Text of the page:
They say humans aren’t inherently evil. They argue that people learn their malevolent behavior at the hands or influence of another, or through the systematic brainwashing of (or reaction to) the world around them. People can’t be born bad, yet we often argue that they can be blessed with talent, insight, or specialized physical ability. No, evil is left to the specious and supernatural, a place where wicked little children kill their rivals, bad seed style, and the maladjusted take to machetes and murder as a means of making sense of their darkest inner fantasies. There is barely room for the misguided, or in the case of some, the mean-spirited and manipulative.
The notion of bad, and the byplay between right and wrong come to the fore in the two films that arrive at number five on the Sight & Sound list of the Greatest Films of All Time. On the director’s side is Martin Scorsese’s mesmerizing Taxi Driver, the tale of a disillusioned loner who becomes a social vigilante by way of his affection for a teen prostitute. Within the overall collection comes F. W. Murnau’s amazing Sunrise: A Song of Two Humans. There, a callous gal from the city twists a poor country farmer into plotting to kill his wife. His reaction to such a challenge changes his life forever. Oddly enough, in each case, the threat of violence (or the actual arrival of same) propel the characters forward. Equally intriguing is how faith in humanity is restored once the true villain is vanquished and morality makes a case for its continuing purpose.
For many, Taxi Driver is Scorsese’s ’70s masterpiece (we’ll relegate the equally stellar Raging Bull to the beginning of the ’80s for the time being). It represents his leering love letter to New York as well as his personal paranoia about the state of human affairs. It features a superstar-making turn by Robert DeNiro, a sensational script by Paul Schrader, and enough local color to choke a pre-Disneyfied downtown. It’s a movie mired in distress, a poem to the ‘pollution’ that soils our hero’s beloved Manhattan. For Travis Bickle, the world has become a depressing and ungodly place. He finds blame everywhere, even in himself. Through the course of a compelling character study, we see his journey inward, his desire to “do right,” and his final aggressive act of attempted redemption.
Sunrise has a central character who also falls from grace (so to speak) only to find his footing in the end. For The Husband, (Murnau’s film does not provide character names), the wiles of a wicked city woman drive him to distraction. She wants his mousy wife (Janet Gaynor) out of the way and convinces him that death is the only real solution. Using sex and the promise of bright, bright lights, she gets the man to walk precariously close to the edge of criminal intent. But then, regret takes over, and a trip to the oft referenced fairytale metropolis renews his love for his wife. When the haughty harlot tries to intervene again, our lead takes his anger and frustrations out on her, much in the way Travis Bickle eyes a presidential candidate, and finally, a feral pimp (played by Harvey Keitel) as the target of his temper.
Indeed, in both films, our main men are driven by demons beset on them by the society they struggle through. Bickle believes he is an avenging angel. The Husband sees himself as the victim of vile enticement. He is bored by his simple rural existence and longs for the sugar spun tales of his alluring temptress. As with Bickle’s self-proclaimed deconstruction of a corrupt planet, it’s the outside that’s struggling to get in, not something inside hoping to get out. Yet both men appear capable of cruelty, acts outside the normative human heart. Yes, they have catalysts, but said mechanism is not solely responsible. Evil exists inside them, as well as all around them.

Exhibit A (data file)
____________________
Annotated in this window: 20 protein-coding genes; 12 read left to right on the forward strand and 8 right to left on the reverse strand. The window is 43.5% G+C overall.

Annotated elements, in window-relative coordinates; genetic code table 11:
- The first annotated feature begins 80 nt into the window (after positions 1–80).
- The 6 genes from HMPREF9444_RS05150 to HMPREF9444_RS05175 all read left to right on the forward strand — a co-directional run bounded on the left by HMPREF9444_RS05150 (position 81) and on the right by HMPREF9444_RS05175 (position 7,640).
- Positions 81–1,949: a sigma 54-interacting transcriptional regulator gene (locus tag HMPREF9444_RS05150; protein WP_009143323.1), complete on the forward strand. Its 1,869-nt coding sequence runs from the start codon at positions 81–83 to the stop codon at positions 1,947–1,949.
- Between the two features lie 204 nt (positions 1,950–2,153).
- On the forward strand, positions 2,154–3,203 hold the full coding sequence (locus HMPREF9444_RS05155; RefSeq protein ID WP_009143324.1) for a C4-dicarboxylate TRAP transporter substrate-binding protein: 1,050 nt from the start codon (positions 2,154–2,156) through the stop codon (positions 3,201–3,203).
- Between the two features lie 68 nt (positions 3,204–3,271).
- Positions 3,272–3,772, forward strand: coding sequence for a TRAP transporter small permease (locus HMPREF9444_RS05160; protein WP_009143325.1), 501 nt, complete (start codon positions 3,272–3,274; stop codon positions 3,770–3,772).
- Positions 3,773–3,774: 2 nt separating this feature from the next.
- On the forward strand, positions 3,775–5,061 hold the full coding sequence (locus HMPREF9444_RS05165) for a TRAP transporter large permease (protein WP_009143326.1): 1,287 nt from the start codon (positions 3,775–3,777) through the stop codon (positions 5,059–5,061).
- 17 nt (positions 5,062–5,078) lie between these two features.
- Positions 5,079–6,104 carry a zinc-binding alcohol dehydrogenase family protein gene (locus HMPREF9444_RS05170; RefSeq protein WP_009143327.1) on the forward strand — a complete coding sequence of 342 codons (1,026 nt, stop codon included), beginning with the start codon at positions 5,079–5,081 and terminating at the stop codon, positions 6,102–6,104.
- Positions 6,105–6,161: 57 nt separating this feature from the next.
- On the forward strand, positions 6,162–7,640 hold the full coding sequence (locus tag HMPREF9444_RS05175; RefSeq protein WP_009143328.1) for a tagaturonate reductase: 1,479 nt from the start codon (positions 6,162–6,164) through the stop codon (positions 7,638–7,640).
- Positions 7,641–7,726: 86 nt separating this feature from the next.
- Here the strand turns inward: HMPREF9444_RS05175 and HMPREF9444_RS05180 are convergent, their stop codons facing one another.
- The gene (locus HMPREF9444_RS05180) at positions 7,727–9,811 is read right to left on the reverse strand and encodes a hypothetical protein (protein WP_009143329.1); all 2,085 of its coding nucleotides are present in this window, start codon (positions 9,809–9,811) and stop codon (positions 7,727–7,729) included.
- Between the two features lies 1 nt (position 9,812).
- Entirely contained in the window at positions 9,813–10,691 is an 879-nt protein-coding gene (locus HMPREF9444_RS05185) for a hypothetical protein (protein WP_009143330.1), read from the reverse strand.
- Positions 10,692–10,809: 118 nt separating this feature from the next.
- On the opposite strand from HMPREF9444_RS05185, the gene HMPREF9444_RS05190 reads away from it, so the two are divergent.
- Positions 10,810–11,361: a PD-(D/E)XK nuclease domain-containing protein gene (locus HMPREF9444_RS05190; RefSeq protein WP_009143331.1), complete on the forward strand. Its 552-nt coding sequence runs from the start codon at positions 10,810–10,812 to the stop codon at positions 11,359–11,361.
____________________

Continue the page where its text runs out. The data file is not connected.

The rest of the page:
The subtext of malevolence makes each of these films an aesthetic treat. When Bickle goes on his long inner monologues, rants meant to provide insight into his planned endeavors, we see what he sees. We see the “filth” in the streets, as well as the lack of sympathy the space has for men like him. We recognize why the teen hooker (played brilliantly by Jodie Foster) sparks empathy, and why the rejection by a campaign worker (Cybil Sheppard) pushes him over the edge. Bickle needs to feel powerful and important. What he doesn’t want is another societal slap in the face.
The Husband has the same problem. He’s bored and disinterested, taking his Wife for granted and his agrarian life as a trial. He wants out, needs a means of making sense of what seems to be a dead end existence. Again, a woman plays the part of medium. She pokes and prods, pushes and promises. She lures with the suggestion of a city dazzling and shiny, of excitement and fun…far, far from this maddening malaise. It gets so bad that when she whistles, he literally jumps. She also motivates his attempted murder, as well as his last act realization about his love for his wife. There may be some inherent evil in The Husband, (and Bickle too, since his past assumes such a conclusion), but it’s kept under control…until…
So where does the wickedness really come from? Is it nothing more than a combination of factors, an internal weakness fueled by far more malevolent outside sources? Well, yes and no. In the case of Travis Bickle, a life looking into the seedy underbelly of society has created a warped view of the world, one that needs his avenging justice to set itself right. He will make things better – or die trying. For Sunrise‘s The Husband, there is no such philosophy, just a turn of the century ennui that is twisted by lust and desperation. In the end, both men act out in an animalistic manner, discovering a sort of salvation in the process. They may not be inherently evil, but for the characters in S&S‘s fifth place poll position, the possibility remains ever vigilant, and viable.